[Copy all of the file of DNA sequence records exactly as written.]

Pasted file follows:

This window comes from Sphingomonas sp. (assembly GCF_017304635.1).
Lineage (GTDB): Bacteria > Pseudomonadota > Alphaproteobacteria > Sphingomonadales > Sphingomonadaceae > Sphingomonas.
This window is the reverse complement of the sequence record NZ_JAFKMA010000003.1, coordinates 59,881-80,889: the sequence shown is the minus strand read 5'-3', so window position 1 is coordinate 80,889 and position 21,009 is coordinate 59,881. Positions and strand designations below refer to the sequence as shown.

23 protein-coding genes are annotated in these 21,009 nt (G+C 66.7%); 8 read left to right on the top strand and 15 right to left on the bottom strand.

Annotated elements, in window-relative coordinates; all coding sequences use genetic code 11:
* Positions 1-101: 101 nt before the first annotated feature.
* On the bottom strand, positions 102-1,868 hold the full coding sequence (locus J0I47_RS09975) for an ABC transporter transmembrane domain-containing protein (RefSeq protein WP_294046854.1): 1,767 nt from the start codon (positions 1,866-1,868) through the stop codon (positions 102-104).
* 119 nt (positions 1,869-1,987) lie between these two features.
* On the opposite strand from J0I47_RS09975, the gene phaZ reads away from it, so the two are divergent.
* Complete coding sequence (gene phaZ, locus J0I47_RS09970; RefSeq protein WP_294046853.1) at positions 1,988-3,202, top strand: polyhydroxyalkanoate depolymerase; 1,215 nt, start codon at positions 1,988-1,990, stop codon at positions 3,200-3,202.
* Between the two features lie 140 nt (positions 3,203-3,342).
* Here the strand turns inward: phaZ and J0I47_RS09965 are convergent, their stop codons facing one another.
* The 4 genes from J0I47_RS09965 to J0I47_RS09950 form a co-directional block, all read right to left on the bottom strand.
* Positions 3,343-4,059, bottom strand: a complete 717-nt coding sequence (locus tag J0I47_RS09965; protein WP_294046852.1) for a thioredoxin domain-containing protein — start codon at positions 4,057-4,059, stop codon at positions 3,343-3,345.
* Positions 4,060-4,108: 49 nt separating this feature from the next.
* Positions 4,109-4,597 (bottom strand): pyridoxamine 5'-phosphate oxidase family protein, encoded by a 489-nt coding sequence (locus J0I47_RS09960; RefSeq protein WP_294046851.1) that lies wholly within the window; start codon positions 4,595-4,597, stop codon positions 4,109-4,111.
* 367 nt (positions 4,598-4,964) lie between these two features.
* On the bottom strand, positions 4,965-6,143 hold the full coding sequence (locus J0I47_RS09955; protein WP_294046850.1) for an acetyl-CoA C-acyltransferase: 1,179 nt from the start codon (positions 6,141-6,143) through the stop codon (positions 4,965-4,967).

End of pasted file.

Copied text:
This window comes from Sphingomonas sp. (assembly GCF_017304635.1).
Lineage (GTDB): Bacteria > Pseudomonadota > Alphaproteobacteria > Sphingomonadales > Sphingomonadaceae > Sphingomonas.
This window is the reverse complement of the sequence record NZ_JAFKMA010000003.1, coordinates 59,881-80,889: the sequence shown is the minus strand read 5'-3', so window position 1 is coordinate 80,889 and position 21,009 is coordinate 59,881. Positions and strand designations below refer to the sequence as shown.

23 protein-coding genes are annotated in these 21,009 nt (G+C 66.7%); 8 read left to right on the top strand and 15 right to left on the bottom strand.

Annotated elements, in window-relative coordinates; all coding sequences use genetic code 11:
* Positions 1-101: 101 nt before the first annotated feature.
* On the bottom strand, positions 102-1,868 hold the full coding sequence (locus J0I47_RS09975) for an ABC transporter transmembrane domain-containing protein (RefSeq protein WP_294046854.1): 1,767 nt from the start codon (positions 1,866-1,868) through the stop codon (positions 102-104).
* 119 nt (positions 1,869-1,987) lie between these two features.
* On the opposite strand from J0I47_RS09975, the gene phaZ reads away from it, so the two are divergent.
* Complete coding sequence (gene phaZ, locus J0I47_RS09970; RefSeq protein WP_294046853.1) at positions 1,988-3,202, top strand: polyhydroxyalkanoate depolymerase; 1,215 nt, start codon at positions 1,988-1,990, stop codon at positions 3,200-3,202.
* Between the two features lie 140 nt (positions 3,203-3,342).
* Here the strand turns inward: phaZ and J0I47_RS09965 are convergent, their stop codons facing one another.
* The 4 genes from J0I47_RS09965 to J0I47_RS09950 form a co-directional block, all read right to left on the bottom strand.
* Positions 3,343-4,059, bottom strand: a complete 717-nt coding sequence (locus tag J0I47_RS09965; protein WP_294046852.1) for a thioredoxin domain-containing protein — start codon at positions 4,057-4,059, stop codon at positions 3,343-3,345.
* Positions 4,060-4,108: 49 nt separating this feature from the next.
* Positions 4,109-4,597 (bottom strand): pyridoxamine 5'-phosphate oxidase family protein, encoded by a 489-nt coding sequence (locus J0I47_RS09960; RefSeq protein WP_294046851.1) that lies wholly within the window; start codon positions 4,595-4,597, stop codon positions 4,109-4,111.
* 367 nt (positions 4,598-4,964) lie between these two features.
* On the bottom strand, positions 4,965-6,143 hold the full coding sequence (locus J0I47_RS09955; protein WP_294046850.1) for an acetyl-CoA C-acyltransferase: 1,179 nt from the start codon (positions 6,141-6,143) through the stop codon (positions 4,965-4,967).